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Kurdish Oil Export Deal may Seal Iraq's Fate

The Turkish Energy Ministry said crude oil from the Kurdish north of Iraq would be stored at a Mediterranean port to cater to Baghdad's stake to Iraq's oil future. Nevertheless, with the Iraqi central government distracted by long-term Sunni grievances further south, it's oil, not violence, that may eventually split the country in two.

Turkish Energy Minister Taner Yildiz said oil started flowing through a pipeline from the Kurdish north of Iraq to the Mediterranean Sea port of Ceyhan. With an initial flow rate of 300,000 barrels per day, the pipeline will terminate with storage rather than exports to allay Baghdad's concerns over oil.

The central government in Baghdad has expressed frustration with claims made by the semiautonomous Kurdistan Regional Government over Iraq's vast oil wealth. Though the KRG and Turkey signed a lucrative energy deal last year, unilateral moves on oil violate national laws, Baghdad says.

Turkey, which values its role as a reliable transit country, has been trying to serve as a go-between in the oil dispute. Ankara says it would hold Kurdish oil in storage until it gets Baghdad's blessing for exports, something Yildiz said he expects by month's end.

Late last month, however, oil trucked across the Turkish border from the Kurdish north made its way to the export market when Gulf Keystone, which has headquarters in London, sold crude from the Shaikan oil field. Shaikan, which started commercial production in the Kurdish north in 2013, should start churning out oil at a rate of 40,000 bpd later this year.

Baghdad has threatened to take legal action over the oil dispute but now has pressing problems with national security. Iraqi Prime Minister Nouri al-Maliki hailed the recent move by the tribal Awakening Council to regain territory in Anbar province claimed by the Islamic State of Iraq and the Levant, a group with ties to al-Qaida. The Sunni tribal council, formed with the help of the U.S. military in 2005, took on al-Qaida at the height of the insurgency in Fallujah. The Shiite prime minister, however, has been unable to bring the Awakening Councils into the regular army and the situation is once again spiraling out of control despite recent security gains.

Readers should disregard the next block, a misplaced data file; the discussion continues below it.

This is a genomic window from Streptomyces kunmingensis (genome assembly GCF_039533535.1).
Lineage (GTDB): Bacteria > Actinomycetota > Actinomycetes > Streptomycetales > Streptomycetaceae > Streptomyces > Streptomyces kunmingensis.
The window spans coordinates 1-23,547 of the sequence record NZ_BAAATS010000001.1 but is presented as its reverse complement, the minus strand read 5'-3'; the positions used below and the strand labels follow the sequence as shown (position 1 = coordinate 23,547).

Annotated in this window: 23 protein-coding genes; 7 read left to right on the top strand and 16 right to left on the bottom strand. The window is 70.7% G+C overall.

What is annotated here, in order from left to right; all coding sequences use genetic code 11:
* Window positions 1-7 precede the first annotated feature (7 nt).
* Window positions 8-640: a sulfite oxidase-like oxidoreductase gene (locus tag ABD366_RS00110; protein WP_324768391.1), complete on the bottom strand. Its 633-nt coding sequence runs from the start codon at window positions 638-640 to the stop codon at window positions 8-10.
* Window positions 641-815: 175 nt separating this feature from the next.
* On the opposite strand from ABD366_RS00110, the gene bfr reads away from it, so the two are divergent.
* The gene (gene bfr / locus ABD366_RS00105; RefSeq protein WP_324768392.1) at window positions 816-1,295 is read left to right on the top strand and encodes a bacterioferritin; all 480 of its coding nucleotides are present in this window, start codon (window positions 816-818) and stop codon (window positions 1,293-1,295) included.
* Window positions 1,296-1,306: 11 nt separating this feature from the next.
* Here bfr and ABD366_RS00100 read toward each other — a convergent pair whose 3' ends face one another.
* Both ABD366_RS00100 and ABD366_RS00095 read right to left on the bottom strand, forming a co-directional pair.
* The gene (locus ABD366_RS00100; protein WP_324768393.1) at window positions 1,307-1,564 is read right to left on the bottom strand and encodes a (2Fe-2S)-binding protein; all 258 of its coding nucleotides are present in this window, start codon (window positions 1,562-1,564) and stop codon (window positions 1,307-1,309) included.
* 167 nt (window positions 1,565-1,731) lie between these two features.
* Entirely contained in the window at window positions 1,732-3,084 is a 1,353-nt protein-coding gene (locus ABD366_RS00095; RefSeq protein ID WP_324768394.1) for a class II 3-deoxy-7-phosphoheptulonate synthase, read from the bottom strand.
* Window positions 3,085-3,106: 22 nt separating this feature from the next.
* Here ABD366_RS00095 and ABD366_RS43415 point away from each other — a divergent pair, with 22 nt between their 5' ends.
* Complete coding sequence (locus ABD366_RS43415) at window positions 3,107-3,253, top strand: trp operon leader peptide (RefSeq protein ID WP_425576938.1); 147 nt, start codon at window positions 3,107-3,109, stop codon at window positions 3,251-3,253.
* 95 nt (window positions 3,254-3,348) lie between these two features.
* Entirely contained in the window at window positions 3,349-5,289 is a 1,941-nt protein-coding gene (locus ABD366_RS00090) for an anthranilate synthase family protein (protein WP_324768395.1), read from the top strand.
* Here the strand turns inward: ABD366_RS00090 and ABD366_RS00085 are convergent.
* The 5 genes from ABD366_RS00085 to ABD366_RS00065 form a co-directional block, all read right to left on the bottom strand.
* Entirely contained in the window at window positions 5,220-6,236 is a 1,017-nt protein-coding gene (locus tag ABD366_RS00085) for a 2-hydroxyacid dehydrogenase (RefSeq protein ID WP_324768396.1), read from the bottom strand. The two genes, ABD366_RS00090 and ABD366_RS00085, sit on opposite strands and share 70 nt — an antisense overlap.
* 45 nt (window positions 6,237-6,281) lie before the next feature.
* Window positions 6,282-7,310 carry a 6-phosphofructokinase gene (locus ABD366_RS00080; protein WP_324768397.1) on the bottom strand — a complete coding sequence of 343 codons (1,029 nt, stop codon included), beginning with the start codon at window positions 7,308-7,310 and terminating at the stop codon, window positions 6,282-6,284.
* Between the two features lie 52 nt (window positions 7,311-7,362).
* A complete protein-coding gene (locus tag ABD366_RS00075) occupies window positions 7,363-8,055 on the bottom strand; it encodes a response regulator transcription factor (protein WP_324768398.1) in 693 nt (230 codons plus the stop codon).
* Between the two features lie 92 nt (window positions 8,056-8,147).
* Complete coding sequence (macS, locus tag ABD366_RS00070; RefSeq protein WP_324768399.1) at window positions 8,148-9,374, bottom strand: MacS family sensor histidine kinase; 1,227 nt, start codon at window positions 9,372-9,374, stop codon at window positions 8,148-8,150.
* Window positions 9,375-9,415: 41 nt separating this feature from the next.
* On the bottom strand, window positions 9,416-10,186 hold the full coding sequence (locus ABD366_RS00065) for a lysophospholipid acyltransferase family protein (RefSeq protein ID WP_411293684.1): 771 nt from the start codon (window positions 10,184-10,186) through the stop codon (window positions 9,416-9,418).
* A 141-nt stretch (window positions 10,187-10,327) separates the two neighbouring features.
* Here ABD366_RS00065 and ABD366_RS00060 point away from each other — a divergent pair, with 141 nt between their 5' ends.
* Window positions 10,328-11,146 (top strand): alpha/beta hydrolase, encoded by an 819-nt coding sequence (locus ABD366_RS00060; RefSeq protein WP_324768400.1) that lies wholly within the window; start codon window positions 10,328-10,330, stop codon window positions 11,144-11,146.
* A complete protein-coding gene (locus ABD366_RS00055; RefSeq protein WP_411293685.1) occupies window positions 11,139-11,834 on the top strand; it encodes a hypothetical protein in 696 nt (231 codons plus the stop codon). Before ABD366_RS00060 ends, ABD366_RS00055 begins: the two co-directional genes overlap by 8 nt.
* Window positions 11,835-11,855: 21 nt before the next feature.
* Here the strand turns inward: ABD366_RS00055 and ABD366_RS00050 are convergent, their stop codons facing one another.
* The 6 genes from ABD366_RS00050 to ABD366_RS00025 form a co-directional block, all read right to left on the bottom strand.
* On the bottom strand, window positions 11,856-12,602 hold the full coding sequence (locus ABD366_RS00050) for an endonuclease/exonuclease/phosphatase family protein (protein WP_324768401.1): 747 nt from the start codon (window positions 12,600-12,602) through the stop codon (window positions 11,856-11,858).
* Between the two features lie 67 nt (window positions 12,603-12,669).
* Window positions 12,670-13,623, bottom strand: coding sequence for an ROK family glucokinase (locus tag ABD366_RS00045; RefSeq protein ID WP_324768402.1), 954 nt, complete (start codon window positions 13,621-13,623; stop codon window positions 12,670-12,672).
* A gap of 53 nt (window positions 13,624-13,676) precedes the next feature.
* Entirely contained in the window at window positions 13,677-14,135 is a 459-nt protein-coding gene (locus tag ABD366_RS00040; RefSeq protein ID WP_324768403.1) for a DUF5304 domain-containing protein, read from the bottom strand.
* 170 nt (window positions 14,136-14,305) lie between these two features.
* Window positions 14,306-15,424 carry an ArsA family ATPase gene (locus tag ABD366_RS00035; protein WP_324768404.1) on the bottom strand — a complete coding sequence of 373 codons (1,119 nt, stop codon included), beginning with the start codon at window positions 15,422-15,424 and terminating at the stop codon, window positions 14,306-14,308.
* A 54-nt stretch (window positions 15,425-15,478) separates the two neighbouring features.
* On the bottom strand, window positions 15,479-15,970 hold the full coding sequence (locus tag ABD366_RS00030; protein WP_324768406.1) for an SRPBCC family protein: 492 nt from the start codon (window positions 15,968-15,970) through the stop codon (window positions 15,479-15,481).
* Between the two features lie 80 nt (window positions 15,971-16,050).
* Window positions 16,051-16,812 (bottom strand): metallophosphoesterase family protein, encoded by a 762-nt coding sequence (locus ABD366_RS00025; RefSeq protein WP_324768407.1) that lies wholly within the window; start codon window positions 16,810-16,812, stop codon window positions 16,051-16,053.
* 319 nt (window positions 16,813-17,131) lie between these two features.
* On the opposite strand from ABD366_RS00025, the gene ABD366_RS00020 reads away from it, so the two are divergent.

The Kurdish north of Iraq has been relatively shielded from much of the violence since war began in 2003. The KRG already has deals with supermajors Chevron, Exxon Mobil and Total. On Thursday, Oil Search Ltd. announced it started new drilling operations in the region as part of a production sharing contract with the Kurdish government.

The Turkish Energy Company, backed by Ankara, was set up to maneuver in the Kurdish energy sector and Minister Yildiz in December met his Iraqi counterparts in an effort to hammer out an export deal. The Kurdish region could eventually send 2 million bpd to the global market if Baghdad agrees on exports. Any concessions from Baghdad could signal it's ready to give an inch on Kurdish oil ambitions, but like the Arab proverb of the camel's nose, a Kurdish export deal may be just the tip of a broader wedge that could split Iraq in two.

By. Daniel J. Graeber of Oilprice.com



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